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This is the fourth in a series of blogs devoted to our society’s shameful neglect of people with severe mental illness.
[Editor’s note: In a series of blogs on what he views as society’s “shameful neglect” of the severely mentally ill, Dr Frances calls out organizations that “should be advocating vigorously but have chosen to stay on the sidelines.”]
It is a lot easier and much more profitable for mental health organizations to serve the worried well than to treat the seriously ill. Naturally enough, health care professionals prefer to cherry pick for the less ill patients and tasks. They would much rather create a stigma brochure to distribute at PTA meetings than take on the difficult task of providing ongoing case management and ade-quate housing for the homeless and psychotic. They prefer to ignore the increased risk of violence by people with untreated serious mental illness for fear that admitting it will “stigmatize” the others.
The mental health industry works very hard to convince government to throw money at “mental health” problems that are very broadly and loosely defined, instead of having a clear focus on delivering basic services to the seriously ill.
Typically and not surprisingly, health care professionals are currently lobbying in Washington for a bill introduced by Rep Ron Barber (D, Arizona) that increases reimbursement rates for marriage counseling, but are opposing one introduced by Rep Tim Murphy (R, Pennsylvania) that would increase the availability of hospital beds for the most seriously ill.
I have nothing against marriage counseling, but it should not be diverting desperately needed funds away from programs for the severely ill-to help them get currently lacking access to treatment and decent housing.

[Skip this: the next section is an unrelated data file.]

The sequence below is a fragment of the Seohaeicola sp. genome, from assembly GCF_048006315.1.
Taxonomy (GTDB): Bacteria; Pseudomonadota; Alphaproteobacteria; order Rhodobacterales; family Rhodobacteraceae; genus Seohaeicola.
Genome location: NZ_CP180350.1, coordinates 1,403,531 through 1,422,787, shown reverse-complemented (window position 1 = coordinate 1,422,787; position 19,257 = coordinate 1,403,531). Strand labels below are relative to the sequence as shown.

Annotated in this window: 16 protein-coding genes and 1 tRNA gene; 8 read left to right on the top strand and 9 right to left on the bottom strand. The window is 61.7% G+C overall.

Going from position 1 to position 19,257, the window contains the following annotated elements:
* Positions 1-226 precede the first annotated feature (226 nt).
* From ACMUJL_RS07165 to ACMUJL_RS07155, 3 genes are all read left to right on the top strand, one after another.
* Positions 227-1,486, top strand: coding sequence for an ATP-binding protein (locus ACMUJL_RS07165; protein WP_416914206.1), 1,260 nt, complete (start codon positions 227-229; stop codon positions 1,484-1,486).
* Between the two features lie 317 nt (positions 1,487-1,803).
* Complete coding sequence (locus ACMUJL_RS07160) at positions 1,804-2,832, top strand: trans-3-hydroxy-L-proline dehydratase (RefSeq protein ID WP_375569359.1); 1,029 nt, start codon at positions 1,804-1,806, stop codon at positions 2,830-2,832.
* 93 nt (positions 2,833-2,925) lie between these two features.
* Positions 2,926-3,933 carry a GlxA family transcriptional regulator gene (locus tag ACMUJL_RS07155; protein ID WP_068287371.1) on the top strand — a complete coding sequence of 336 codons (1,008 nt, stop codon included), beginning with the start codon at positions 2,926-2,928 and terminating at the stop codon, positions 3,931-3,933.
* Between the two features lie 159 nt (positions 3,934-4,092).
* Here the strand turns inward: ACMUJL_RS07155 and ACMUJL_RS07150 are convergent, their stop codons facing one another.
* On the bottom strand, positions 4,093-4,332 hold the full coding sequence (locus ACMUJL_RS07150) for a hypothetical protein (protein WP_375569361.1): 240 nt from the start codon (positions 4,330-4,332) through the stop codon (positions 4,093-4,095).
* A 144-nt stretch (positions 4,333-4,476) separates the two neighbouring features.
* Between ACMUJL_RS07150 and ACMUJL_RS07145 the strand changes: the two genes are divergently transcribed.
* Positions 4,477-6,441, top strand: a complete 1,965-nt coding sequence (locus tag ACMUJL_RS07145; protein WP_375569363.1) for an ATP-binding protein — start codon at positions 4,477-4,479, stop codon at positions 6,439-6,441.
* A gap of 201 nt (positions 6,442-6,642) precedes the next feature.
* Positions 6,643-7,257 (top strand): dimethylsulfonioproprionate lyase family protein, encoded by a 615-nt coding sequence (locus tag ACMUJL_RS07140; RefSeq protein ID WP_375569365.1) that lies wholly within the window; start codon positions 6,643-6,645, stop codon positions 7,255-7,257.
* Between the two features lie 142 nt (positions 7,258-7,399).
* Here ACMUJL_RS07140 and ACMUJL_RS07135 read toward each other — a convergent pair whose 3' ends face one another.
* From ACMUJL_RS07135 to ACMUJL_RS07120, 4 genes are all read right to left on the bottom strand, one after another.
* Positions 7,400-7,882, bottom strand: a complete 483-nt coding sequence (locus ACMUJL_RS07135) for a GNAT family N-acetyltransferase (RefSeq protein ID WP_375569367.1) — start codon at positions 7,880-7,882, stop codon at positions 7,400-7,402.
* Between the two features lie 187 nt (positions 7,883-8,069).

Congress has largely ceded control of mental health policy to the advocates of the mental health industry. And the mental health industry mostly wants to do what is easiest and most profitable-not what is most urgently needed. Its selfish interests do not coincide with society’s responsibility to care adequately for its most vulnerable.
It is also much easier politically to argue that mental disorder afflicts a large portion (say 25%) of the population with milder problems than to fight for the much greater needs of the 5% who have really severe and incapacitating illness. The 25% (and their families) have more votes and are much more likely to vote-and they can be seen as “one of us.” The 5% constitute a small, very easily ignored, relatively unattractive, silent minority-embraced only by their families, abandoned by their natural advocates. The easier-to-help are benefitted at the expense of those who are much more in need of help.
DJ Jaffe is one of a small group of stalwart defenders of the 5% who otherwise lack voice and influence. . . . He is Executive Director of Mental Illness Policy Org (www.mentalillnesspolicy.org), a non-profit, non-partisan, science-based think-tank on serious mental illness.
The bipartisan Helping Families in Mental Health Crisis Act (HR3717) has wide support among those who advocate for the 5% of the population with the most serious mental illnesses. But there are parts of the mental health industry that ignore the seriously ill. Over 500,000 of the most seriously ill are incarcerated or homeless, largely because the mental health industry focuses on all others.